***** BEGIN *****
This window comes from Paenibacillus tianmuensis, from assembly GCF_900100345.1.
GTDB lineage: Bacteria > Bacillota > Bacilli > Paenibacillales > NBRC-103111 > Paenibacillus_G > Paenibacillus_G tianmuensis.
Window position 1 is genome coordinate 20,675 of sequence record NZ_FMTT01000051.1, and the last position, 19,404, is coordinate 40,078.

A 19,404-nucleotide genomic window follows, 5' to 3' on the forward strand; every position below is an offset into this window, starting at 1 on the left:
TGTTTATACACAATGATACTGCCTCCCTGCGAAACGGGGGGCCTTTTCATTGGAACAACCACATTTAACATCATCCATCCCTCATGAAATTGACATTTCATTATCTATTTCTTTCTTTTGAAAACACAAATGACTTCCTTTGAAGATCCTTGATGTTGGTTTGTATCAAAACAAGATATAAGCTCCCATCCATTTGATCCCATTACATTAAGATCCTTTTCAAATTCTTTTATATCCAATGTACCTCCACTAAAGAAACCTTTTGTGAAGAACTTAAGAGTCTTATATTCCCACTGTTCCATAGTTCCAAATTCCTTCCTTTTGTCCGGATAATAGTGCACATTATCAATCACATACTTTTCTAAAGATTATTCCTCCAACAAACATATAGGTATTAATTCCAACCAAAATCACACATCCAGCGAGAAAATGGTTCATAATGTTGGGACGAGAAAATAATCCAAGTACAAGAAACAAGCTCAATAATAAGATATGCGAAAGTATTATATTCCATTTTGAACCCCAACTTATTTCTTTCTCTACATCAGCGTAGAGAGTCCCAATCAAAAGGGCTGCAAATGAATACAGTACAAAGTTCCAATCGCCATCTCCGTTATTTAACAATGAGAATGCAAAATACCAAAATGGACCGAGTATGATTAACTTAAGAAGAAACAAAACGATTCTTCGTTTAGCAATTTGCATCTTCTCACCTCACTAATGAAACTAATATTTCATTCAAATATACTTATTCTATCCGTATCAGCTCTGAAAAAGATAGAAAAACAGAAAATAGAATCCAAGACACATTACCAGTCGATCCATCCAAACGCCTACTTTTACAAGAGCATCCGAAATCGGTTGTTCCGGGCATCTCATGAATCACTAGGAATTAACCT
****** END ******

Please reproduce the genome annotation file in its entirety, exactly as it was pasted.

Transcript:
This window comes from Paenibacillus tianmuensis, from assembly GCF_900100345.1.
GTDB lineage: Bacteria > Bacillota > Bacilli > Paenibacillales > NBRC-103111 > Paenibacillus_G > Paenibacillus_G tianmuensis.
Window position 1 is genome coordinate 20,675 of sequence record NZ_FMTT01000051.1, and the last position, 19,404, is coordinate 40,078.

A 19,404-nucleotide genomic window follows, 5' to 3' on the forward strand; every position below is an offset into this window, starting at 1 on the left:
TGTTTATACACAATGATACTGCCTCCCTGCGAAACGGGGGGCCTTTTCATTGGAACAACCACATTTAACATCATCCATCCCTCATGAAATTGACATTTCATTATCTATTTCTTTCTTTTGAAAACACAAATGACTTCCTTTGAAGATCCTTGATGTTGGTTTGTATCAAAACAAGATATAAGCTCCCATCCATTTGATCCCATTACATTAAGATCCTTTTCAAATTCTTTTATATCCAATGTACCTCCACTAAAGAAACCTTTTGTGAAGAACTTAAGAGTCTTATATTCCCACTGTTCCATAGTTCCAAATTCCTTCCTTTTGTCCGGATAATAGTGCACATTATCAATCACATACTTTTCTAAAGATTATTCCTCCAACAAACATATAGGTATTAATTCCAACCAAAATCACACATCCAGCGAGAAAATGGTTCATAATGTTGGGACGAGAAAATAATCCAAGTACAAGAAACAAGCTCAATAATAAGATATGCGAAAGTATTATATTCCATTTTGAACCCCAACTTATTTCTTTCTCTACATCAGCGTAGAGAGTCCCAATCAAAAGGGCTGCAAATGAATACAGTACAAAGTTCCAATCGCCATCTCCGTTATTTAACAATGAGAATGCAAAATACCAAAATGGACCGAGTATGATTAACTTAAGAAGAAACAAAACGATTCTTCGTTTAGCAATTTGCATCTTCTCACCTCACTAATGAAACTAATATTTCATTCAAATATACTTATTCTATCCGTATCAGCTCTGAAAAAGATAGAAAAACAGAAAATAGAATCCAAGACACATTACCAGTCGATCCATCCAAACGCCTACTTTTACAAGAGCATCCGAAATCGGTTGTTCCGGGCATCTCATGAATCACTAGGAATTAACCT